Does this not sound similar to what could be happening here? I know it's a black helicopter/conspiracy theory, but it seems the Feds and US are desperate to do something to change the reality they currently face. What better way to save the financial system than by bailing out the banks and not forcing them to write off bad loans after 180 days like GAAP requires. Instead, let them gamble in securities, and maybe even stocks? It will be interesting to see how well the trading units of the big banks do in the next few quarters.

    If this "highly unlikely" scenario is true, the banks will sell, have the cash they need to write off the massive loans, but will have sucked the money out of unsuspecting investors pockets. In the end - they will have won. They will have gotten the US investor, pensions, and retirement accounts to bailout their bad loans, and we can't get mad at the government because it didnt commit more taxpayer money to bailout more losses. Instead, asset price increases, and then selling those assets to investors, bailed them out. Or better put - investors "bailed" them out.

    Unlikely........ but interesting to ponder, no?

    I have wondered how my friends can live payment free for over a year. This theory could be a reason, even though it seems unlikely.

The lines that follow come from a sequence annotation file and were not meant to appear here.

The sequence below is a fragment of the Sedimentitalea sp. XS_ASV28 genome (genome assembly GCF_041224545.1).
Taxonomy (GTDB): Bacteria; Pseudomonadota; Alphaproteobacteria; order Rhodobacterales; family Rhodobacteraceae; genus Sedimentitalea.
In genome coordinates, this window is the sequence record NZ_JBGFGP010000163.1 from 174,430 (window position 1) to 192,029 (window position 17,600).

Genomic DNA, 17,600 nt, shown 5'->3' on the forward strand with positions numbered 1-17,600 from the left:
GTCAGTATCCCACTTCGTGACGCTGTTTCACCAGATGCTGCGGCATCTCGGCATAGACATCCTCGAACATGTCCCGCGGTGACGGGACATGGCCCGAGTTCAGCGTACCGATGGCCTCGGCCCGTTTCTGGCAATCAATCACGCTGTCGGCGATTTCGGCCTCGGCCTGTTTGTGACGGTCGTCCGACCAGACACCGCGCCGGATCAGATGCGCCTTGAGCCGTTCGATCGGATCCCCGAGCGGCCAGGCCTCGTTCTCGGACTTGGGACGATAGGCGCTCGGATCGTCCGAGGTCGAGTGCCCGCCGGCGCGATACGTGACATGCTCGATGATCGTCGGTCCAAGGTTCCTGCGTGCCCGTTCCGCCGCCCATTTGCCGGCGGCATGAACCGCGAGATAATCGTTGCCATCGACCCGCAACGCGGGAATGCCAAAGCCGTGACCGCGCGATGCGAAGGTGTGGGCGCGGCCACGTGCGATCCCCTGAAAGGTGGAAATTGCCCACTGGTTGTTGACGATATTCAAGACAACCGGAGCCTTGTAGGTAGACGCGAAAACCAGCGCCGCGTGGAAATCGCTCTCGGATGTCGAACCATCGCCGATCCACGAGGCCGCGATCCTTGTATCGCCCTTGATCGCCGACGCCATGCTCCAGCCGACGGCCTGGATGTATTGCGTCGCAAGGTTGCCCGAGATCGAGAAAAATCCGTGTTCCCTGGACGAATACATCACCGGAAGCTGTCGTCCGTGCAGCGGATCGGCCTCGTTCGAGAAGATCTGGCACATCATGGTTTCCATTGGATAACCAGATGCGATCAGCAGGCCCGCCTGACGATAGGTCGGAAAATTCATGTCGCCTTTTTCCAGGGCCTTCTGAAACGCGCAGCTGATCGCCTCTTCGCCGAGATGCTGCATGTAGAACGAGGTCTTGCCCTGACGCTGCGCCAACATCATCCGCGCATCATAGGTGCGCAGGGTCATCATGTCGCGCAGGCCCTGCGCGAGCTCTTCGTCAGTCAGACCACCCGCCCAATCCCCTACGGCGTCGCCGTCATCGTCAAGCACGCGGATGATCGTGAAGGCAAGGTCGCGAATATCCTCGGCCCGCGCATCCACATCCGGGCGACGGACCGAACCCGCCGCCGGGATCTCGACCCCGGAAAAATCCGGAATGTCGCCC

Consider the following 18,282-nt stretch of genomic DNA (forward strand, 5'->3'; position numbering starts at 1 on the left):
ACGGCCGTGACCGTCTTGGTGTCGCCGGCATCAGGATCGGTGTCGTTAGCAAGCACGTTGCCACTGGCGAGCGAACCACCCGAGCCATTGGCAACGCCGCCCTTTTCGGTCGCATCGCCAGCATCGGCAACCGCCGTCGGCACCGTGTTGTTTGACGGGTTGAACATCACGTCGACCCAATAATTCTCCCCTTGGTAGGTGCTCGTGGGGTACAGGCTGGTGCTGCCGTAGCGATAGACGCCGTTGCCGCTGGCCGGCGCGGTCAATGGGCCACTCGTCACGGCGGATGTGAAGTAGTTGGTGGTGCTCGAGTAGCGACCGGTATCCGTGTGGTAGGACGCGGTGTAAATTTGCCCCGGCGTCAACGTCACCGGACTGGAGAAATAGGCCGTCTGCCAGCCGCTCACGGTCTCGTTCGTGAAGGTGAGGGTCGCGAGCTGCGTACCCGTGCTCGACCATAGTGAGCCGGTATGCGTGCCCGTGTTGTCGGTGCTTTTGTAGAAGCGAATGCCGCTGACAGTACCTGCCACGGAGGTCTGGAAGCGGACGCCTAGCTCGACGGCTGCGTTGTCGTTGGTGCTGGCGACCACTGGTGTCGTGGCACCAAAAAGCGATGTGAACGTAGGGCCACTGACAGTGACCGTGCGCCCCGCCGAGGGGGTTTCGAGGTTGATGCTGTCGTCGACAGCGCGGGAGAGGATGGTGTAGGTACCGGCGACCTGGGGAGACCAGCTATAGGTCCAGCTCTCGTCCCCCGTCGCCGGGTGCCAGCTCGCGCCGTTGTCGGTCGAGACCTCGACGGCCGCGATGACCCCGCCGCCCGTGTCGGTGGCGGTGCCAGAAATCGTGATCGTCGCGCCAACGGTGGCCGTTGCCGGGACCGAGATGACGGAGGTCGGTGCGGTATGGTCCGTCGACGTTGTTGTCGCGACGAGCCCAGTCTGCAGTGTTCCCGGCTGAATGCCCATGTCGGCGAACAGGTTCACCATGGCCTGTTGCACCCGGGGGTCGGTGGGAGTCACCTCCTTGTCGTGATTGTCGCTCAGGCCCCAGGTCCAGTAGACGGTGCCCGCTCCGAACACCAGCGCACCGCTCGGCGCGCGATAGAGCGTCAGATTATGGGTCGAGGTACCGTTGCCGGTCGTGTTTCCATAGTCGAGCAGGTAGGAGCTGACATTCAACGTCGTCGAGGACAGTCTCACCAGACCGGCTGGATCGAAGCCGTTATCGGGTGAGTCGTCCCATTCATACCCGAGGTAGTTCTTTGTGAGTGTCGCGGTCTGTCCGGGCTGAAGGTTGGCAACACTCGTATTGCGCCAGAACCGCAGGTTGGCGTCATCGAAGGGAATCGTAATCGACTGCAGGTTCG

In either event - remain cautious, and keep an eye on those bank trading profits.



     



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Comments (2)
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  • Tom Au, CFA
    , contributor
    Comments (6774) | Send Message
     
    Banks are not to be trusted. We were taught that at an early age.
    28 Aug 2009, 11:03 AM Reply Like
  • Don/Pseudonym
    , contributor
    Comments (3) | Send Message
     
    Looks good. I was with a few friends the other day and it was amazing as each one could count 5 people that they know that stopped paying their mortgage months ago. One got a letter from the bank after not paying for 6 months and was afraid he was getting kicked out. Turns out it was a warning that if he didn't take action in the next 6 months they would take action against him. He laughed. Some have bought their new cars etc. knowing that they are not going to be able to finance anything for the next few years and quit paying their mortgage.
    3 Sep 2009, 02:38 PM Reply Like